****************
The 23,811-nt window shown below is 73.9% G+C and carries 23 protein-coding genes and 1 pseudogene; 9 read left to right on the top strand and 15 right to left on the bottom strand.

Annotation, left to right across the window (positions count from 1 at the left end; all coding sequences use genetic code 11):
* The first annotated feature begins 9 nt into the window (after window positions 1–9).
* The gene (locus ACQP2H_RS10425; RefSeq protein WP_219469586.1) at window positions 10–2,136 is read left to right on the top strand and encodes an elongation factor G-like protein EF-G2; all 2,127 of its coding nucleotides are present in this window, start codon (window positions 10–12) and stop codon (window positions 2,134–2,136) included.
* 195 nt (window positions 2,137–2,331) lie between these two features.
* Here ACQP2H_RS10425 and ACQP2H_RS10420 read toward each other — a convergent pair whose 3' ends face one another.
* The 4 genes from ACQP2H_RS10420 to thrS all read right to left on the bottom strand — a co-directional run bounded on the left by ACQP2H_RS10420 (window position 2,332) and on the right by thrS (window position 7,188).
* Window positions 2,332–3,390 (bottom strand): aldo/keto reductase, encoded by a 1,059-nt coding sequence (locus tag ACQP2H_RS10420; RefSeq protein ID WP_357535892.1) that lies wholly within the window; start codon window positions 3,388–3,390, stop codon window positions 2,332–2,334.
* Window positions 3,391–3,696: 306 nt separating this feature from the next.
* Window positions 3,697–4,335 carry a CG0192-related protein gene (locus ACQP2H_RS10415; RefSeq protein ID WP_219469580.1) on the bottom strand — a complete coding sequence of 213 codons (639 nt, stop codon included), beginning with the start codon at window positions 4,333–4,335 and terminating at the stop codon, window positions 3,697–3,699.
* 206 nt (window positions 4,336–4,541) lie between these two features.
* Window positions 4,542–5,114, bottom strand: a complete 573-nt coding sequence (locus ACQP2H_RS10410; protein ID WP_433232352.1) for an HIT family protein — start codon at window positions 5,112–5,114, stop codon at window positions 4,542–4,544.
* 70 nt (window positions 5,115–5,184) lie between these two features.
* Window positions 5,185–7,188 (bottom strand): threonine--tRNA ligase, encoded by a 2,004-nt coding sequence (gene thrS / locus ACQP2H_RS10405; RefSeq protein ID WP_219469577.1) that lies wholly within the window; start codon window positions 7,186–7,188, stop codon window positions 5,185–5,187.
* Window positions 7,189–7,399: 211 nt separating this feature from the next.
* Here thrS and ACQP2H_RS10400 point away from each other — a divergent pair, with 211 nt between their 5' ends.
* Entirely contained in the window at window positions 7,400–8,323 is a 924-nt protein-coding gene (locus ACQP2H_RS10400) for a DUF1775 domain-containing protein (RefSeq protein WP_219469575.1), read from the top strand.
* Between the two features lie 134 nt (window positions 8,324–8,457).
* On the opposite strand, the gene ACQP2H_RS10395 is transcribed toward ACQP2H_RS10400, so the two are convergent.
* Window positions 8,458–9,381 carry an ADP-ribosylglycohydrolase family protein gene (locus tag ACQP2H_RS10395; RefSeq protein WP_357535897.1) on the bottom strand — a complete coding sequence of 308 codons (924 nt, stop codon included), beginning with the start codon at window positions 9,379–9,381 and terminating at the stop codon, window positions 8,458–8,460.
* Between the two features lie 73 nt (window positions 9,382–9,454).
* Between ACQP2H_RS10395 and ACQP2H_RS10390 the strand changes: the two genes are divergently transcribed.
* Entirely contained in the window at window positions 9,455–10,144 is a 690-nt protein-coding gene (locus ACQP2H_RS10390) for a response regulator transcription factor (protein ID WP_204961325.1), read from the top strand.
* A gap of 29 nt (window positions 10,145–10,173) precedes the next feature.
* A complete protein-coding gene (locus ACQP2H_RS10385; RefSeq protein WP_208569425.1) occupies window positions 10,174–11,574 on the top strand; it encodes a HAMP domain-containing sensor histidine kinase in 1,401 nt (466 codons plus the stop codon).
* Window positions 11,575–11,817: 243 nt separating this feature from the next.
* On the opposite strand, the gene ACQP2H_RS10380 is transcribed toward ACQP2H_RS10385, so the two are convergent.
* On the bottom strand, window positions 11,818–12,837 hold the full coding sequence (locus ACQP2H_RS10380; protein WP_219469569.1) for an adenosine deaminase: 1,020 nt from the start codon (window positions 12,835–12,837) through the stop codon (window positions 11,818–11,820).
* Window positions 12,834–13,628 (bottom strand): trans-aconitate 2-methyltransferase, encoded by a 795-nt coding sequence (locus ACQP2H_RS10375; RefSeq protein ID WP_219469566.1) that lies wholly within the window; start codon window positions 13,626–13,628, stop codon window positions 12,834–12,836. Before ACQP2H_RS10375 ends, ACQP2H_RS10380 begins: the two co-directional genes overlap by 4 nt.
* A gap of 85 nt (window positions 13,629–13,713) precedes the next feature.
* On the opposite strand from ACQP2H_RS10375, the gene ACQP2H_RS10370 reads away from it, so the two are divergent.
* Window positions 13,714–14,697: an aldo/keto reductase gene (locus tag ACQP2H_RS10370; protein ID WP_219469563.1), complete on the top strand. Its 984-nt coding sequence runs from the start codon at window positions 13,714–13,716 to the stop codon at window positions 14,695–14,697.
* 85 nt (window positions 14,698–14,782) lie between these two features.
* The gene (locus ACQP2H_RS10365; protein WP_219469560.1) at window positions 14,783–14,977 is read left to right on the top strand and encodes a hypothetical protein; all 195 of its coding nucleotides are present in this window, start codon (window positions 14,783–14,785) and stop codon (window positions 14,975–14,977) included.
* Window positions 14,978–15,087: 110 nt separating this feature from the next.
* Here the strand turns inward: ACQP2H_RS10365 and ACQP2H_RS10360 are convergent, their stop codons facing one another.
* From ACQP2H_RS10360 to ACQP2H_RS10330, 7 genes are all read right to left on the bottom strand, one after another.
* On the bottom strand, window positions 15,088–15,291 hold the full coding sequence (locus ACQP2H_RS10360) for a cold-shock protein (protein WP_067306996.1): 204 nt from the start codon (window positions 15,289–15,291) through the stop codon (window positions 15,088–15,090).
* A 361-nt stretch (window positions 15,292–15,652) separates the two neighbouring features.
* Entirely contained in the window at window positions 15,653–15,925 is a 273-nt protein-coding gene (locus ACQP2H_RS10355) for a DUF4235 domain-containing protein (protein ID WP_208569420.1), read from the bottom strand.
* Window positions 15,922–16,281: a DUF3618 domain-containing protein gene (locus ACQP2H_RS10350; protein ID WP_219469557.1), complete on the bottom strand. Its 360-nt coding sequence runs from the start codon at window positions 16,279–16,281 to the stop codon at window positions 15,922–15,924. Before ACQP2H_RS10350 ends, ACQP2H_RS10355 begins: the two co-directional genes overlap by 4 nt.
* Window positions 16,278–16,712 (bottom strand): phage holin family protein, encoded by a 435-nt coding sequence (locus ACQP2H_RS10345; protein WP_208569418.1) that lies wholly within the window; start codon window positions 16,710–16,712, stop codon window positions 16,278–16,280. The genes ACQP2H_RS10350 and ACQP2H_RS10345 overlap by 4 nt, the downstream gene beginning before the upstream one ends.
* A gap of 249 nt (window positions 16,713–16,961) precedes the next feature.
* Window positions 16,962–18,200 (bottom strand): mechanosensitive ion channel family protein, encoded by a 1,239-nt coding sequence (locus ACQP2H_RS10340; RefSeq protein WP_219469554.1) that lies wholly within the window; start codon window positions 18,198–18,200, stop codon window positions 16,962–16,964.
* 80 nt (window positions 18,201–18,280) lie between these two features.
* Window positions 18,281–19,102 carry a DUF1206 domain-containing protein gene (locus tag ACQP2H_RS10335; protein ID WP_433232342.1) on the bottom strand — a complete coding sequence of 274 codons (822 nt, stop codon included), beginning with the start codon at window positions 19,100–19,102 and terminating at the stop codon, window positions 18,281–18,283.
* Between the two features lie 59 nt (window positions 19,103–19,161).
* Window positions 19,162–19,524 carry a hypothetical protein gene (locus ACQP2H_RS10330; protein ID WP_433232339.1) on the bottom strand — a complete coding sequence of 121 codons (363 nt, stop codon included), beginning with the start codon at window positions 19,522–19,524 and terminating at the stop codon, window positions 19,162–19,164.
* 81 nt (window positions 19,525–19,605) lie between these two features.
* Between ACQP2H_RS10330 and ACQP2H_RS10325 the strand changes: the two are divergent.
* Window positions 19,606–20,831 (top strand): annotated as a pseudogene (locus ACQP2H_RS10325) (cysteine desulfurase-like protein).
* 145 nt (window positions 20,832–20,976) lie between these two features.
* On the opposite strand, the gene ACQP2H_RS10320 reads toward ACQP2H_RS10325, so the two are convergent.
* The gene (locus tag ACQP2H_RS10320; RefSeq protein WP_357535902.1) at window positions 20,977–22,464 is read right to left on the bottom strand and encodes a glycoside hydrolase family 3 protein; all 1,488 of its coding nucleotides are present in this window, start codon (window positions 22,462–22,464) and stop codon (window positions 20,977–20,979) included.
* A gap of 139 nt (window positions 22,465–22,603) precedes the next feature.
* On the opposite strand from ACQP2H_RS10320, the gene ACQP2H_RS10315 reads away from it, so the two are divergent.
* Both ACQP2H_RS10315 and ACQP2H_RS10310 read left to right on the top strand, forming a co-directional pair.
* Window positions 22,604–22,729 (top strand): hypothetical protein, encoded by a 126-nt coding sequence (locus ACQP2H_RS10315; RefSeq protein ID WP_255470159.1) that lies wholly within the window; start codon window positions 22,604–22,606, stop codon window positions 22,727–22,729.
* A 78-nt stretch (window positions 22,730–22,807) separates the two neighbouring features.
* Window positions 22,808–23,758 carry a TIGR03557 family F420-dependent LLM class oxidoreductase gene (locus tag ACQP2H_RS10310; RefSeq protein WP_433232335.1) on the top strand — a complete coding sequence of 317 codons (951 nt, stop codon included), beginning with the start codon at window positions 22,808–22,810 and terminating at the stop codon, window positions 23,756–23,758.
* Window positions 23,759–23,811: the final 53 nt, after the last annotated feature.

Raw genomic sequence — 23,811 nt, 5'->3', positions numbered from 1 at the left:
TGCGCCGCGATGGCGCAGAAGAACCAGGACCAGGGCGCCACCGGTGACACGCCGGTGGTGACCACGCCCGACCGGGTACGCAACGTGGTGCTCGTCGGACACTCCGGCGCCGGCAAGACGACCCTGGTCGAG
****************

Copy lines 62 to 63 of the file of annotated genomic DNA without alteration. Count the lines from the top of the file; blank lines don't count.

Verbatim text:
Raw genomic sequence — 23,811 nt, 5'->3', positions numbered from 1 at the left:
TGCGCCGCGATGGCGCAGAAGAACCAGGACCAGGGCGCCACCGGTGACACGCCGGTGGTGACCACGCCCGACCGGGTACGCAACGTGGTGCTCGTCGGACACTCCGGCGCCGGCAAGACGACCCTGGTCGAG